Cards I gave the class on my last day as a TSS.

Cards I gave the class on my last day as a TSS.

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Acceptance, Not Awareness

This past Friday I had my mid-year review at work, the first such meeting since I was hired full-time a few months ago. It was a much more in-depth evaluation than the little “here’s a paper with all 10’s circled on it, let me know if you have questions, sign here” I had at my last job.  My manager was very positive and complimentary, gently providing “growth areas”  rather than “weaknesses” or criticism.  My peers also provided a few positive comments for him to share with me.  In a summary section, he wrote something like, “She is different, and that’s a good thing.”  He does not yet know that I am autistic, but since I work in IT now, I’ve been able to be a little more authentically me than at past positions.

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This weekend I was continuing my way through the book Neurotribes, which is excellent.  The problem is, it jumps between stories so cool that I excitedly read them aloud to unwilling victims, to parts so heartbreaking that I have to put it down for a while.  I was reading the section on Lovaas and the early days of ABA, and researchers’ use of punishment.  It was so upsetting that I was stimming (a lateral hand-flapping movement) and engaging in self-injurious behavior (biting my hand) – two of the very behaviors that were physically punished in these early studies.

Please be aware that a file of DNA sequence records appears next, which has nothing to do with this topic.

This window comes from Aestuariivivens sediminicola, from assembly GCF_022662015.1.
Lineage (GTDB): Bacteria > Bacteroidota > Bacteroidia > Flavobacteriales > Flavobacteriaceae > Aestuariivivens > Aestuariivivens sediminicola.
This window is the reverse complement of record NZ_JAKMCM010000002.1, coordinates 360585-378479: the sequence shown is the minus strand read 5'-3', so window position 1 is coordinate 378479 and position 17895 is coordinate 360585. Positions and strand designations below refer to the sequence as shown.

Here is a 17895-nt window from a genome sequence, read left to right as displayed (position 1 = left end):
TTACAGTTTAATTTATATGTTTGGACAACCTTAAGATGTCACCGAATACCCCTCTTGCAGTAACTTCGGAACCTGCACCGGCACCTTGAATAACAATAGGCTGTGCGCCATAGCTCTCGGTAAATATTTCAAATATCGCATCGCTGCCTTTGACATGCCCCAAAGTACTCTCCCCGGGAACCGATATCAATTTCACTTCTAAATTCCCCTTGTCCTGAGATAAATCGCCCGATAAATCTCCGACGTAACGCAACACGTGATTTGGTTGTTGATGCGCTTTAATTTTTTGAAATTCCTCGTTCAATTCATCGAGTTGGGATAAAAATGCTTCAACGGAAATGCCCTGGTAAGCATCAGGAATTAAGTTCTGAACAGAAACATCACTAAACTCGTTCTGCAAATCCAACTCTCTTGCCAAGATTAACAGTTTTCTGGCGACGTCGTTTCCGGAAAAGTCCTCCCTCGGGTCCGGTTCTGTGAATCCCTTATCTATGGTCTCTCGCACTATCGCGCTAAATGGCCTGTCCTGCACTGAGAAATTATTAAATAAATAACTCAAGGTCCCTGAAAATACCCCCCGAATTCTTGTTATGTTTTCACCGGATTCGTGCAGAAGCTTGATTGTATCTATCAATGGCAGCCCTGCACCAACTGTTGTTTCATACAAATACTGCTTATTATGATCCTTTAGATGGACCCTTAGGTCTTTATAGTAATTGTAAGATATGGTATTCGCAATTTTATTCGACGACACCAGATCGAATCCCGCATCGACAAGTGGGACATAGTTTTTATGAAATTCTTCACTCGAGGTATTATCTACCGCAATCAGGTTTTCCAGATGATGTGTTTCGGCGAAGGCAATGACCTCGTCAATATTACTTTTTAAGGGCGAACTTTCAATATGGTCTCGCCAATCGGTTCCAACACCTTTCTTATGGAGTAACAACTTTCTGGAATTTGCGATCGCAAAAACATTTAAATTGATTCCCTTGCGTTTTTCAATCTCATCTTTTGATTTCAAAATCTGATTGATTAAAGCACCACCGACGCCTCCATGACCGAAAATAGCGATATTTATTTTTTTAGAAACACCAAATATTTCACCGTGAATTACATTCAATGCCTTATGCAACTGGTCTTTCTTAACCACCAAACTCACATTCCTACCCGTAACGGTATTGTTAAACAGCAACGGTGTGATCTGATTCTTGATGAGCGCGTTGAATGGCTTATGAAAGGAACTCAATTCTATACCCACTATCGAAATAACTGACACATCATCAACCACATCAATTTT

I talked to a person about this right after setting the book aside (I will use “they” as a gender-neutral singular here). I was so worked up after talking to them that I was still doing a lot of the rapid hand-shaking while I was preparing some coffee.  They then said, “You’d better get that out of your system by Monday if you want them to still think you’re ‘different in a good way.'”

That bothered me.  But I didn’t have the words to express to them why it hurt so much.  First, it was just the latest in a long line of comments like that throughout my life – those, “I hope you don’t do that in public,” or, “Are you going to shower before you go out?” or, “You don’t say that at school/work, do you?” kind of comments.  The ones that insinuate I haven’t yet learned how to behave “properly” around normal people, out in public.

Second, and this is very much related to that category of comment, I only engaged in that behavior because I felt safe to do so.  In my own home, with people I trust, I’m going to feel freer to behave in ways that are not seen as “acceptable” in other settings.  I’m going to complain about tasks I’ve been assigned at work, but I’m NOT going to have a bad attitude about them around my manager and coworkers.  I’m going to skip a shower when I’m staying in, but I’m NOT going to go to class with greasy hair.  I’m going to release extreme emotion nonverbally through self-stimulatory behaviors, but I’m NOT going to be as obviously autistic in the behaviors I select when I’m around people I don’t trust with that.

Third, they used something that was an extremely positive, affirming, and accepting comment about me to shame me for my autistic behavior.

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I was recently talking to another Aspie-girl about how hard it can be, living with neurotypicals.   We talked about how sometimes we trust someone with an explanation for our behaviors, or explain how we feel about something, and they end up using it against us later – even if it’s just what they see as a friendly teasing comment, it still hurts, and makes us less likely to trust again.

So, if you love someone on the spectrum, please recognize that often those “socially-unacceptable behaviors” you see are indications that the person feels safe with you.  Especially if you only see the behaviors in a “safe” setting, like the person’s home.  And please, if we trust you with an explanation of how we think and feel, don’t use it against us.